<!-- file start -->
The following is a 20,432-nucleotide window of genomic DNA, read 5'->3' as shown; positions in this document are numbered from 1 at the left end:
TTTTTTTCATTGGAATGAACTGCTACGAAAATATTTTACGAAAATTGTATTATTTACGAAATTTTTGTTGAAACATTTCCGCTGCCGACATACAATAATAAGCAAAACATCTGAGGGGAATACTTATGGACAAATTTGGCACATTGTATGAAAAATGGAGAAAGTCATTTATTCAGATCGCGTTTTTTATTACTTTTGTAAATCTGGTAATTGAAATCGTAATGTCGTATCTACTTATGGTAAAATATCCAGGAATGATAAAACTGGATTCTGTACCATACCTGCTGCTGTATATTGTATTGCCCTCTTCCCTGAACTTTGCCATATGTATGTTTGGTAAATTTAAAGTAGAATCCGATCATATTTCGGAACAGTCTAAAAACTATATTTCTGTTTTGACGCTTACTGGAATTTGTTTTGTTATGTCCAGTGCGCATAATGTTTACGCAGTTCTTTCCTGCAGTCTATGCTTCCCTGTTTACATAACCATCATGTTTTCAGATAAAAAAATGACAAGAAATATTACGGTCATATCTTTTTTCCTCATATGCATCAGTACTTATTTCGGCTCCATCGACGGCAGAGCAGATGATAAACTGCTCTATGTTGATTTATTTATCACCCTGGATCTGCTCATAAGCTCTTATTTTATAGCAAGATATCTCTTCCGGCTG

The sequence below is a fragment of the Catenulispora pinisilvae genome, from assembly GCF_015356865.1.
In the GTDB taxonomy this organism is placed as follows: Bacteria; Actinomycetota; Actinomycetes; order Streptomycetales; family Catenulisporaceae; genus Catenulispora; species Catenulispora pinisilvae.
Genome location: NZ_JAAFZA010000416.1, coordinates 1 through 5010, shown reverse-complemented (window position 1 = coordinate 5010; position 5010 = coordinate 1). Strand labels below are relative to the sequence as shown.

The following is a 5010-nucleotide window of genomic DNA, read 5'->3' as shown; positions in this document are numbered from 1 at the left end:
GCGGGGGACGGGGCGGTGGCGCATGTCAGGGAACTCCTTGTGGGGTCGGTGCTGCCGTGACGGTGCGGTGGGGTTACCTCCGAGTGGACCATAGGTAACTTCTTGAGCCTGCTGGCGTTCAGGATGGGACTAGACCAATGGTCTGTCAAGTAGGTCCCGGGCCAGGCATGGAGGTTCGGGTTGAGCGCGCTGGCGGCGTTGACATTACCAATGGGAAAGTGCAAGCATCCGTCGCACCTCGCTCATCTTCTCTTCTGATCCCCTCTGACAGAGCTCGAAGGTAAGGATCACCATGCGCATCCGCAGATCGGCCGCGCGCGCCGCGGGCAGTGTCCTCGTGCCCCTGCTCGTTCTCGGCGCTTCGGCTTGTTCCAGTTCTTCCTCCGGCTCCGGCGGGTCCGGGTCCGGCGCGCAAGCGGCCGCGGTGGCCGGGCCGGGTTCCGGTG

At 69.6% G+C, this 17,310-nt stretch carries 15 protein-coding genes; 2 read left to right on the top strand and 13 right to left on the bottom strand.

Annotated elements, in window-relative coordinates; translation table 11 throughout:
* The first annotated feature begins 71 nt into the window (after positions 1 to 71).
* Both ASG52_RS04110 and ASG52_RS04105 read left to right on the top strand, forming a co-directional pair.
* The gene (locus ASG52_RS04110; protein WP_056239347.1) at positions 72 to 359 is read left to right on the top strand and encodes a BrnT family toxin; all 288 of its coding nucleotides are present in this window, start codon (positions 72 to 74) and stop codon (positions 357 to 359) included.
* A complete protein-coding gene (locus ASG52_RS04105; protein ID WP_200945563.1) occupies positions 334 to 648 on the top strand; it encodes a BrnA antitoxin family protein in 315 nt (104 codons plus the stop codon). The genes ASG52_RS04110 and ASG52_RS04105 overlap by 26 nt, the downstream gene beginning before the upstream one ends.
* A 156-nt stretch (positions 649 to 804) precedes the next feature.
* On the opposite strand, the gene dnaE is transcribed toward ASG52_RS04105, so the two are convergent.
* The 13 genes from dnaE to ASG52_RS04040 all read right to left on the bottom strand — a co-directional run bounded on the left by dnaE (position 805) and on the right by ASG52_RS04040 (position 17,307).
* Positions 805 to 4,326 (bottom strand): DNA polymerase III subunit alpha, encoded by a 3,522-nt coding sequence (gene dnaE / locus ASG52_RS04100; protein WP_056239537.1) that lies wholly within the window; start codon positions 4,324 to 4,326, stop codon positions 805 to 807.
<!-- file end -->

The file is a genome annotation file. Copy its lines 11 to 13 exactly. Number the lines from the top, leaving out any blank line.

* Both ASG52_RS04110 and ASG52_RS04105 read left to right on the top strand, forming a co-directional pair.
* The gene (locus ASG52_RS04110; protein WP_056239347.1) at positions 72 to 359 is read left to right on the top strand and encodes a BrnT family toxin; all 288 of its coding nucleotides are present in this window, start codon (positions 72 to 74) and stop codon (positions 357 to 359) included.
* A complete protein-coding gene (locus ASG52_RS04105; protein ID WP_200945563.1) occupies positions 334 to 648 on the top strand; it encodes a BrnA antitoxin family protein in 315 nt (104 codons plus the stop codon). The genes ASG52_RS04110 and ASG52_RS04105 overlap by 26 nt, the downstream gene beginning before the upstream one ends.